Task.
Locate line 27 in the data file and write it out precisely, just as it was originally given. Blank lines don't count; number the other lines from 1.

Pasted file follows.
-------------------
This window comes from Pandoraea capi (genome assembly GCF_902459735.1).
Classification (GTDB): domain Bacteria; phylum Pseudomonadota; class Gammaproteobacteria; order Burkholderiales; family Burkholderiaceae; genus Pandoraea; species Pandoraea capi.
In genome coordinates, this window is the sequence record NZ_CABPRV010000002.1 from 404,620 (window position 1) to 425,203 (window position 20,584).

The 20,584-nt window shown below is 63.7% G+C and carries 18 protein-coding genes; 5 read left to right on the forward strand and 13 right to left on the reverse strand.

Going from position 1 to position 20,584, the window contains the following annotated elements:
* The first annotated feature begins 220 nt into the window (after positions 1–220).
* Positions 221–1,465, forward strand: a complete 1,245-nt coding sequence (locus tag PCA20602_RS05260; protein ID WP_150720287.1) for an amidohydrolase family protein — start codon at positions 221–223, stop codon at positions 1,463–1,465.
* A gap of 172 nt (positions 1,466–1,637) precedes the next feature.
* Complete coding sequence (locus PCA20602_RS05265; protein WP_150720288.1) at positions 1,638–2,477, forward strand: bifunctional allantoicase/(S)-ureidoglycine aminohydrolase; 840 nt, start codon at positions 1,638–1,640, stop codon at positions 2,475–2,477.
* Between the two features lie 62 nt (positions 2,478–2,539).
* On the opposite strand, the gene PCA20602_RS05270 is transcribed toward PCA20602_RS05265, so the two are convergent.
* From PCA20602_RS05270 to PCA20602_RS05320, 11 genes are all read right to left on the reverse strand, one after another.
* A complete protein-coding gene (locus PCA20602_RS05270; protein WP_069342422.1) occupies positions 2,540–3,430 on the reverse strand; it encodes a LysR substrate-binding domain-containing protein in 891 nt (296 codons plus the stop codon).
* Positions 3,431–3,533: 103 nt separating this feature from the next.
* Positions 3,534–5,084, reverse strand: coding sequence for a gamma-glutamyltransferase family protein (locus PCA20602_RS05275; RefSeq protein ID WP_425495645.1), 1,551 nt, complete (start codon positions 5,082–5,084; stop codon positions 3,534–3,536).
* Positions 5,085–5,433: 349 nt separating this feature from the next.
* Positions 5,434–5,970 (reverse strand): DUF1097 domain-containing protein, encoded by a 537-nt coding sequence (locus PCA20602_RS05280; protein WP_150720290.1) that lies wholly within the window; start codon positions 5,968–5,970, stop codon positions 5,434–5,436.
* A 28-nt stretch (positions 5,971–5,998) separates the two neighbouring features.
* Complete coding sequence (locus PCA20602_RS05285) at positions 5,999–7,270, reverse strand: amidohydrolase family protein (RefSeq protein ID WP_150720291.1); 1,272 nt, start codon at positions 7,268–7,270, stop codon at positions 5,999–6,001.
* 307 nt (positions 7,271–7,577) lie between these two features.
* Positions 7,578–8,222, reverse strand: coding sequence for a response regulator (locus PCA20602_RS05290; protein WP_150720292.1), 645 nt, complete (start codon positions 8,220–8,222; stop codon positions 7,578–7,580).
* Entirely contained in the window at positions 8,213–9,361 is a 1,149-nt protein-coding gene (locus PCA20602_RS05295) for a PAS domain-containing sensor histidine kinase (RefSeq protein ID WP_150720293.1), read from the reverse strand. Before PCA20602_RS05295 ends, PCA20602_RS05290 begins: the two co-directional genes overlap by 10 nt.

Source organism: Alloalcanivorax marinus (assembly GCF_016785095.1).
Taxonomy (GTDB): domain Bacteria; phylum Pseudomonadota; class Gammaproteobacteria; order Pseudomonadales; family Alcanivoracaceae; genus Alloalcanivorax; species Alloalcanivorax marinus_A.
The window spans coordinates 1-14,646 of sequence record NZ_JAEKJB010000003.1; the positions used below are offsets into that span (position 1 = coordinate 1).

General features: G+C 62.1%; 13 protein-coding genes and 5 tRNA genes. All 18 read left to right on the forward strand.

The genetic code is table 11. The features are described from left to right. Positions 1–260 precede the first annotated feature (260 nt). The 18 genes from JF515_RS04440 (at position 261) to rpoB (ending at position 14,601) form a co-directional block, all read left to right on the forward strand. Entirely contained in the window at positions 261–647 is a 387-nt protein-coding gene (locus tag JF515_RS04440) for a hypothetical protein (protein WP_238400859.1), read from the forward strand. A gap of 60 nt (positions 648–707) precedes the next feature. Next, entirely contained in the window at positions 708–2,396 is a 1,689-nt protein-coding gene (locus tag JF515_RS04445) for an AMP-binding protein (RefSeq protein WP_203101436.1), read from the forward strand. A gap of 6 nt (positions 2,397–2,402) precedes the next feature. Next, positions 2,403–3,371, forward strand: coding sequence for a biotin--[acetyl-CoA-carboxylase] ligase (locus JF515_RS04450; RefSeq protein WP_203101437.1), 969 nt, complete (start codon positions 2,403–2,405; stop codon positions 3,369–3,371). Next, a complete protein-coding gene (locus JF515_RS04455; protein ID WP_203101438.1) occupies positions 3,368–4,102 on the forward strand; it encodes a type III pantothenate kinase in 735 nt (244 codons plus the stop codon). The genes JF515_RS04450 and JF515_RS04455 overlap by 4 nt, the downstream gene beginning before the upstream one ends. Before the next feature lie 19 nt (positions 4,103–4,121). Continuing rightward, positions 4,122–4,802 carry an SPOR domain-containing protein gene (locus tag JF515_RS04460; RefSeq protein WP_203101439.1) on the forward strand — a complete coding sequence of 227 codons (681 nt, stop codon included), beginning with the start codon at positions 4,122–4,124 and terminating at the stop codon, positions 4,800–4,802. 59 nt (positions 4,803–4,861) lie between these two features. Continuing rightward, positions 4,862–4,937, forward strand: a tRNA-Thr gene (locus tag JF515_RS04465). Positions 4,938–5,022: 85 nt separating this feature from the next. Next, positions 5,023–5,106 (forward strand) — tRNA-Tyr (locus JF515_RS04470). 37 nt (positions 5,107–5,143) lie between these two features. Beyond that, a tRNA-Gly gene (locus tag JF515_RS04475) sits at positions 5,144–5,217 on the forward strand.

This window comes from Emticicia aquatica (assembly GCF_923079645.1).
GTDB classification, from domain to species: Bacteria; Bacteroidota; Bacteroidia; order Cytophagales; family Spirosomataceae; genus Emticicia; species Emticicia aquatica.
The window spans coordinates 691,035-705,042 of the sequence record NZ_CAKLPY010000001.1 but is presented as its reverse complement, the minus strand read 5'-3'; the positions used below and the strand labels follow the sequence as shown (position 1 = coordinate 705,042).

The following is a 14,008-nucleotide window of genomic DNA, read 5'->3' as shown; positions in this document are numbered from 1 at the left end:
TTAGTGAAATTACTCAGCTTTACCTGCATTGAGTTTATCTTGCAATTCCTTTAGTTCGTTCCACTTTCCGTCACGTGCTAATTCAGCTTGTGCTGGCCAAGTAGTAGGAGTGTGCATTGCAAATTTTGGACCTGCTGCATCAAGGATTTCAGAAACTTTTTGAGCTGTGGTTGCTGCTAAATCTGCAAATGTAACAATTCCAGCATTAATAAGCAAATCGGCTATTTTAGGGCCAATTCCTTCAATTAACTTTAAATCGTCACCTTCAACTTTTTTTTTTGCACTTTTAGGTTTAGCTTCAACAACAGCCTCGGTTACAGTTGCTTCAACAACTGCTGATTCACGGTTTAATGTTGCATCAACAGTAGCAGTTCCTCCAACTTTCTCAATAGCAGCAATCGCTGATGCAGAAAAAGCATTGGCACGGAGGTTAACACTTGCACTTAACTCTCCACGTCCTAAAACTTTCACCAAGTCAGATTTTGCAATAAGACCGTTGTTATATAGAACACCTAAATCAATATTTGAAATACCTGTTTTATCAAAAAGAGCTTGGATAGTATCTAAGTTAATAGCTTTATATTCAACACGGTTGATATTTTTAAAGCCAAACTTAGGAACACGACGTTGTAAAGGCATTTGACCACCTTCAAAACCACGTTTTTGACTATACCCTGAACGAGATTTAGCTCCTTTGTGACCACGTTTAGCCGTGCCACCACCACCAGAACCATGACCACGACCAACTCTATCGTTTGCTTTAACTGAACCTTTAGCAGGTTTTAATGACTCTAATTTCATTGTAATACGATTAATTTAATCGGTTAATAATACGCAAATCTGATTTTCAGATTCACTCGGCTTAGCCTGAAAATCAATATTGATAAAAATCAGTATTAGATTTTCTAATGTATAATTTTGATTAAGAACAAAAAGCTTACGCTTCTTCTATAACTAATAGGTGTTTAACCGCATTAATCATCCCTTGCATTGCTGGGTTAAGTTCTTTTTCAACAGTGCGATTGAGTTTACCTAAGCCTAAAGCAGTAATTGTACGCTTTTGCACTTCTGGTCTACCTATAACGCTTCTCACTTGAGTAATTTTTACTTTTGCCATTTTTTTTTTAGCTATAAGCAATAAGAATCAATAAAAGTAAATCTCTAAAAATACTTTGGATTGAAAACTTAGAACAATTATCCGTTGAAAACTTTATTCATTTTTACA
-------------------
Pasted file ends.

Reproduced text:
The genetic code is table 11. The features are described from left to right. Positions 1–260 precede the first annotated feature (260 nt). The 18 genes from JF515_RS04440 (at position 261) to rpoB (ending at position 14,601) form a co-directional block, all read left to right on the forward strand. Entirely contained in the window at positions 261–647 is a 387-nt protein-coding gene (locus tag JF515_RS04440) for a hypothetical protein (protein WP_238400859.1), read from the forward strand. A gap of 60 nt (positions 648–707) precedes the next feature. Next, entirely contained in the window at positions 708–2,396 is a 1,689-nt protein-coding gene (locus tag JF515_RS04445) for an AMP-binding protein (RefSeq protein WP_203101436.1), read from the forward strand. A gap of 6 nt (positions 2,397–2,402) precedes the next feature. Next, positions 2,403–3,371, forward strand: coding sequence for a biotin--[acetyl-CoA-carboxylase] ligase (locus JF515_RS04450; RefSeq protein WP_203101437.1), 969 nt, complete (start codon positions 2,403–2,405; stop codon positions 3,369–3,371). Next, a complete protein-coding gene (locus JF515_RS04455; protein ID WP_203101438.1) occupies positions 3,368–4,102 on the forward strand; it encodes a type III pantothenate kinase in 735 nt (244 codons plus the stop codon). The genes JF515_RS04450 and JF515_RS04455 overlap by 4 nt, the downstream gene beginning before the upstream one ends. Before the next feature lie 19 nt (positions 4,103–4,121). Continuing rightward, positions 4,122–4,802 carry an SPOR domain-containing protein gene (locus tag JF515_RS04460; RefSeq protein WP_203101439.1) on the forward strand — a complete coding sequence of 227 codons (681 nt, stop codon included), beginning with the start codon at positions 4,122–4,124 and terminating at the stop codon, positions 4,800–4,802. 59 nt (positions 4,803–4,861) lie between these two features. Continuing rightward, positions 4,862–4,937, forward strand: a tRNA-Thr gene (locus tag JF515_RS04465). Positions 4,938–5,022: 85 nt separating this feature from the next. Next, positions 5,023–5,106 (forward strand) — tRNA-Tyr (locus JF515_RS04470). 37 nt (positions 5,107–5,143) lie between these two features. Beyond that, a tRNA-Gly gene (locus tag JF515_RS04475) sits at positions 5,144–5,217 on the forward strand.